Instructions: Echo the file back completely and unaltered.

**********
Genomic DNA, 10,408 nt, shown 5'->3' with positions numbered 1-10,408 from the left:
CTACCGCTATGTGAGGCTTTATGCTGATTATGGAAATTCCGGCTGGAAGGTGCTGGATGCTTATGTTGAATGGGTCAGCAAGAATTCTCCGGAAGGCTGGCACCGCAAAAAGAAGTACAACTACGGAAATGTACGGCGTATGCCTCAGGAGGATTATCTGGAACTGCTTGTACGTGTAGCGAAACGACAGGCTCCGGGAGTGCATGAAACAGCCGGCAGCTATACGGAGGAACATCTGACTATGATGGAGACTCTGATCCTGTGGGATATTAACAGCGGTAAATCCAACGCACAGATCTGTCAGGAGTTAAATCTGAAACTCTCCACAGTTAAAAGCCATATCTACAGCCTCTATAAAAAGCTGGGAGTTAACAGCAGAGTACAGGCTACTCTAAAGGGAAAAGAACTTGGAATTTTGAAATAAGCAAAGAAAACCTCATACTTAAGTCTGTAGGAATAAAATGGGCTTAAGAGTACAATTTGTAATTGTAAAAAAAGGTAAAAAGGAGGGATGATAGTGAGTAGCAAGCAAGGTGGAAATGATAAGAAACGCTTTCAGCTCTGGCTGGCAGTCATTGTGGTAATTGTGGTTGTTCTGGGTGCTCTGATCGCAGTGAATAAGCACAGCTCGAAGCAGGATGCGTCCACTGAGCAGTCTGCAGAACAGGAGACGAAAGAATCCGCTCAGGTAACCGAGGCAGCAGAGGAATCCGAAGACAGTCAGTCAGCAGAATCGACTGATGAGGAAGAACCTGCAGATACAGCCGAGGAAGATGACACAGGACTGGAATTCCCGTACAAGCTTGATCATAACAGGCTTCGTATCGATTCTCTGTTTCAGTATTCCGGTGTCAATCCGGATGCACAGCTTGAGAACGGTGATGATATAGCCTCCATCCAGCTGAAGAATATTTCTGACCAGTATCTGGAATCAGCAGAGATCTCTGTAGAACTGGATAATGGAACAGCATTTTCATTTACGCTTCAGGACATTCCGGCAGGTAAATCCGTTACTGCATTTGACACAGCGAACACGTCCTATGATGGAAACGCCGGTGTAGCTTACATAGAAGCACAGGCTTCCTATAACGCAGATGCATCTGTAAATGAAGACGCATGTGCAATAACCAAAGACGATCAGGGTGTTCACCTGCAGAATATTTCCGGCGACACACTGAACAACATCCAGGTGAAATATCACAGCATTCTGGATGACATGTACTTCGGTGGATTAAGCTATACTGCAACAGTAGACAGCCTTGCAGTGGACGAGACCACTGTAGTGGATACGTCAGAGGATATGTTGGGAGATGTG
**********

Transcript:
Genomic DNA, 10,408 nt, shown 5'->3' with positions numbered 1-10,408 from the left:
CTACCGCTATGTGAGGCTTTATGCTGATTATGGAAATTCCGGCTGGAAGGTGCTGGATGCTTATGTTGAATGGGTCAGCAAGAATTCTCCGGAAGGCTGGCACCGCAAAAAGAAGTACAACTACGGAAATGTACGGCGTATGCCTCAGGAGGATTATCTGGAACTGCTTGTACGTGTAGCGAAACGACAGGCTCCGGGAGTGCATGAAACAGCCGGCAGCTATACGGAGGAACATCTGACTATGATGGAGACTCTGATCCTGTGGGATATTAACAGCGGTAAATCCAACGCACAGATCTGTCAGGAGTTAAATCTGAAACTCTCCACAGTTAAAAGCCATATCTACAGCCTCTATAAAAAGCTGGGAGTTAACAGCAGAGTACAGGCTACTCTAAAGGGAAAAGAACTTGGAATTTTGAAATAAGCAAAGAAAACCTCATACTTAAGTCTGTAGGAATAAAATGGGCTTAAGAGTACAATTTGTAATTGTAAAAAAAGGTAAAAAGGAGGGATGATAGTGAGTAGCAAGCAAGGTGGAAATGATAAGAAACGCTTTCAGCTCTGGCTGGCAGTCATTGTGGTAATTGTGGTTGTTCTGGGTGCTCTGATCGCAGTGAATAAGCACAGCTCGAAGCAGGATGCGTCCACTGAGCAGTCTGCAGAACAGGAGACGAAAGAATCCGCTCAGGTAACCGAGGCAGCAGAGGAATCCGAAGACAGTCAGTCAGCAGAATCGACTGATGAGGAAGAACCTGCAGATACAGCCGAGGAAGATGACACAGGACTGGAATTCCCGTACAAGCTTGATCATAACAGGCTTCGTATCGATTCTCTGTTTCAGTATTCCGGTGTCAATCCGGATGCACAGCTTGAGAACGGTGATGATATAGCCTCCATCCAGCTGAAGAATATTTCTGACCAGTATCTGGAATCAGCAGAGATCTCTGTAGAACTGGATAATGGAACAGCATTTTCATTTACGCTTCAGGACATTCCGGCAGGTAAATCCGTTACTGCATTTGACACAGCGAACACGTCCTATGATGGAAACGCCGGTGTAGCTTACATAGAAGCACAGGCTTCCTATAACGCAGATGCATCTGTAAATGAAGACGCATGTGCAATAACCAAAGACGATCAGGGTGTTCACCTGCAGAATATTTCCGGCGACACACTGAACAACATCCAGGTGAAATATCACAGCATTCTGGATGACATGTACTTCGGTGGATTAAGCTATACTGCAACAGTAGACAGCCTTGCAGTGGACGAGACCACTGTAGTGGATACGTCAGAGGATATGTTGGGAGATGTG